January 7th, 2015 - 7:59 am
I don’t know Anthony Gonzales-Clark, but he brought this Kickstarter crowd-funding project to my attention, and it genuinely looks cool and worth supporting. Gonzales-Clark wants to create a graphic novel called “City On A Hill,” about the history and ideas behind the American founding. There’s a short and touching video on the Kickstarter site that helps you get the idea.
To have such a graphic novel produced by a guy who reads Thomas Sowell (featured prominently in the appeal) would be no small strike in the culture war, so if you have a couple of bucks, try to help Gonzales-Clark reach his 11K plus goal.
January 4th, 2015 - 9:21 pm
Holiday’s over. Back to the barricades.
For American artists, writers, thinkers, moms, dads, coaches, teachers, and other human beings, the work to create a counter-culture to end and replace the poisonous culture of the left continues. As our government and academies and entertainers try to sell us on slave values like Equality, we have to rebuild and promote the concept of Individual Liberty, the central value of free men and women. In place of the whining, manipulative Victim Power of feminists and race-baiters, we have to lift up the idea of Power through Personal Responsibility, the only path to dignity. And in place of the cushioned chains of government-sponsored safety Obama and his corrupt minions try to push on us day after day, we have to teach and defend the fearful glory of Independence.
And so we will have to offend people. A lot of people. A lot of the time.
I mention this because I notice the idea has grown up recently — especially among the young — that offending people is wrong per se. This idea — taught at universities and in entertainments and in the media — is wholly false. Rudeness and unkindness are very often unnecessary — much less necessary than many counter-cultural warriors suppose — but offending people is unavoidable. It is a natural outgrowth of telling the truth.
January 2nd, 2015 - 11:02 am
Back to full-time work Monday, but one more moment of hilarity — Jim Gaffigan is great and here, the opening parts about the Christmas tree and Easter are really top stuff:
December 31st, 2014 - 12:01 pm
Let me end the year with a kind word for John Boehner.
I know. Boehner is a hard man to like. The tan, the tears, the drunk’s diction. The Cromnibus. And so on. He always seems to be going soft on our conservative convictions and undercutting our favorite conservative firebrands. Here’s Sean Hannity’s version of the arguments against him.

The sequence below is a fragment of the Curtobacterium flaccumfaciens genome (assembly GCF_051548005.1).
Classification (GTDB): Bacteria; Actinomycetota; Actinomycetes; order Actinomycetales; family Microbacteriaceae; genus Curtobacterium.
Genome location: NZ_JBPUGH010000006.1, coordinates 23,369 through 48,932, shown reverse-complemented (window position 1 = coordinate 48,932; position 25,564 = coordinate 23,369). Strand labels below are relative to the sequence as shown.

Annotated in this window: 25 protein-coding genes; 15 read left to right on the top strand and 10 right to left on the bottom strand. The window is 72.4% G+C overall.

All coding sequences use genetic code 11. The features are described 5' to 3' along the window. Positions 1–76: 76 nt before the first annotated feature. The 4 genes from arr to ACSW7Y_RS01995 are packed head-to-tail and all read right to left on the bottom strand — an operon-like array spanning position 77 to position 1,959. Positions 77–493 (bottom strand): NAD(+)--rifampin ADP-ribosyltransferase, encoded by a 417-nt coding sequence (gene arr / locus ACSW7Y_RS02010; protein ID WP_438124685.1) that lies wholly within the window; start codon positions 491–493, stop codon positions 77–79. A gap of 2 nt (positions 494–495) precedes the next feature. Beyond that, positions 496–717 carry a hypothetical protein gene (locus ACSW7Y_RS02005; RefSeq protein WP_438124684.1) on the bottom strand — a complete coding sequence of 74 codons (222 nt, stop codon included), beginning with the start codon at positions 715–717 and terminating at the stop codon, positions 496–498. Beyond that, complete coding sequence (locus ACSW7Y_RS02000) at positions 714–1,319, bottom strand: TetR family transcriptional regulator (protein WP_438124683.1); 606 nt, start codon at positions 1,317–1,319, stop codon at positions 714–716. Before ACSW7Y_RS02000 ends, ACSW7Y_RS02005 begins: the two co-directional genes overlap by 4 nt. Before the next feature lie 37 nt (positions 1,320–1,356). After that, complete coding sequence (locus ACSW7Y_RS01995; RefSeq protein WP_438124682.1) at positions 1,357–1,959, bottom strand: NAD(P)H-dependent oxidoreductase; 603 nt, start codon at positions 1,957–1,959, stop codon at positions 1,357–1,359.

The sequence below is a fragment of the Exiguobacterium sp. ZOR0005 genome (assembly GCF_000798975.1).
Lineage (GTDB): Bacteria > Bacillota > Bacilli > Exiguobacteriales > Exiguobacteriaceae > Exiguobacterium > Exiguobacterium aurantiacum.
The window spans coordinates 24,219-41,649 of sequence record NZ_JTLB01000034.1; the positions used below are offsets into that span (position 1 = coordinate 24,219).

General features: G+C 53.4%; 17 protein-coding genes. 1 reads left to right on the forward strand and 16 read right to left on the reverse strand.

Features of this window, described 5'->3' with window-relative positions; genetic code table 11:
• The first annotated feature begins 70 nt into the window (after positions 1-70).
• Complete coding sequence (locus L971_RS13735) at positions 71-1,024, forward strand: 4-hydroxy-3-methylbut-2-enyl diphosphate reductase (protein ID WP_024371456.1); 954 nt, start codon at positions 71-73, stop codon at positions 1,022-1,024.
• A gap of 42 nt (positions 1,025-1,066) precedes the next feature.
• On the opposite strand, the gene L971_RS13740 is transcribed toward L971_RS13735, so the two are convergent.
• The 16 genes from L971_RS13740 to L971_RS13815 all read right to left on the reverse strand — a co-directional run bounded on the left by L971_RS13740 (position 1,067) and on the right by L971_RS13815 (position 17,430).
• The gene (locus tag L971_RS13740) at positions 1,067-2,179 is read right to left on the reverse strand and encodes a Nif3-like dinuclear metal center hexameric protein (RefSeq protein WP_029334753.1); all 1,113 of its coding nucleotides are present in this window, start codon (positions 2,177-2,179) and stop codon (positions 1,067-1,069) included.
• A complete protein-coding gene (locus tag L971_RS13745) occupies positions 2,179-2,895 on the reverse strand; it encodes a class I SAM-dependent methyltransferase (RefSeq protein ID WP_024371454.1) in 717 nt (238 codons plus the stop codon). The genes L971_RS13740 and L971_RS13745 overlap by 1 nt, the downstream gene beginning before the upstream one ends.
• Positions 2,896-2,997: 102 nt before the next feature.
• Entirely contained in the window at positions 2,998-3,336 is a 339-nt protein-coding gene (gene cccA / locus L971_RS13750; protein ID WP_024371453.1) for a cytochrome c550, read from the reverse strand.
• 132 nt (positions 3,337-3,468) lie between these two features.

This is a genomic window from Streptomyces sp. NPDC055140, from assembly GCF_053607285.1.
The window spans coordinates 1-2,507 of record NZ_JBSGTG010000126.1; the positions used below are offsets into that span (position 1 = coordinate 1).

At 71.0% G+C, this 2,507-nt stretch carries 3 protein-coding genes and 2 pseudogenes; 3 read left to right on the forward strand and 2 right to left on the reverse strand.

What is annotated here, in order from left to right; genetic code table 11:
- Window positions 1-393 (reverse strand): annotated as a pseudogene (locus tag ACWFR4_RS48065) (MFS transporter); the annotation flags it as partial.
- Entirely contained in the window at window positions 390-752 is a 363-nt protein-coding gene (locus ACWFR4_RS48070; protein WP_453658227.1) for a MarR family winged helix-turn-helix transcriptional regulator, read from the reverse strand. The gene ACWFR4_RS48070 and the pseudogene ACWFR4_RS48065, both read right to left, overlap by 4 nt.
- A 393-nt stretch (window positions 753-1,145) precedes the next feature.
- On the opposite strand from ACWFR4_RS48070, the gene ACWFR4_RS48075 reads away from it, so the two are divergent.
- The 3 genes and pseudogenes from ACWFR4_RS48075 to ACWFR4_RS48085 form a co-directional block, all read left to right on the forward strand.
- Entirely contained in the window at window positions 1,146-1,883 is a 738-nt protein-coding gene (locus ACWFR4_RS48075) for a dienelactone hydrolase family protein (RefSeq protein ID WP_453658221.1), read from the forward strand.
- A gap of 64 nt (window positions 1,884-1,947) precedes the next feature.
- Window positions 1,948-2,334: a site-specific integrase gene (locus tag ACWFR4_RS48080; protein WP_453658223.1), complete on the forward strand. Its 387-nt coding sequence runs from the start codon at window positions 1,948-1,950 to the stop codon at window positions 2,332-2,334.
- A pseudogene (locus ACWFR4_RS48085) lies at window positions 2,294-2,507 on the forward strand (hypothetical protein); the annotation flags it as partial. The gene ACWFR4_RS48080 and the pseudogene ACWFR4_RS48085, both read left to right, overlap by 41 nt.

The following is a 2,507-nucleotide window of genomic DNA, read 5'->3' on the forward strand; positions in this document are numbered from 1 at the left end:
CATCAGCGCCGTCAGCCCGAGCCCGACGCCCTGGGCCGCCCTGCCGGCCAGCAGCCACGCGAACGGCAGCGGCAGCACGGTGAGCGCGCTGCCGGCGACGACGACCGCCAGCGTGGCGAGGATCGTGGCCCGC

Still, all that said and with nothing but love and admiration for Sean, I can’t help but notice that under Boehner — and largely because of Boehner, because Boehner outsmarted President Obama in the 2013 budget negotiations — federal spending has declined over a five year period for the first time since the post World War II cutbacks. And because of this, as the economy has struggled to a sputtering recovery despite Democrat mismanagement, the deficit has been sharply reduced.
You can’t get more anti-government than Ayn Rand, so here’s Jack Wakeland writing from an Objectivist perspective on the sequester Boehner stuffed down the president’s throat: “The sequester is the only policy that has reduced spending by the federal government. In fiscal year 2013, total federal spending decreased 1.5% to 2.0% in real, inflation-adjusted dollars. And it promises to do so again in 2014. The FY 2013 sequester is the first time in my lifetime that federal spending shrank in absolute terms. After the ramp-down from WWII, the only decreases in federal spending were decreases as a percentage of GDP, e.g., during the Clinton-Gingrich term in 1995-96. These occurred only because GDP expanded more quickly than spending.”
December 28th, 2014 - 9:02 pm
Here’s some books I read this year that are worth looking into.
For one reason or another, most relating to work projects, I did a lot of re-reading this year. Here are three good old good ones that stood out:
From Dawn to Decadence by Jacques Barzun is a book I found life-changing the first time out. It’s a look at modern western culture from the Reformation (the dawn) to the modern world (the decadence). Barzun was a genius of vast learning and this was his masterpiece, published when he was 93. The book is not easy, but to my mind it’s a must read for anyone who cares about where we came from and where we’re going.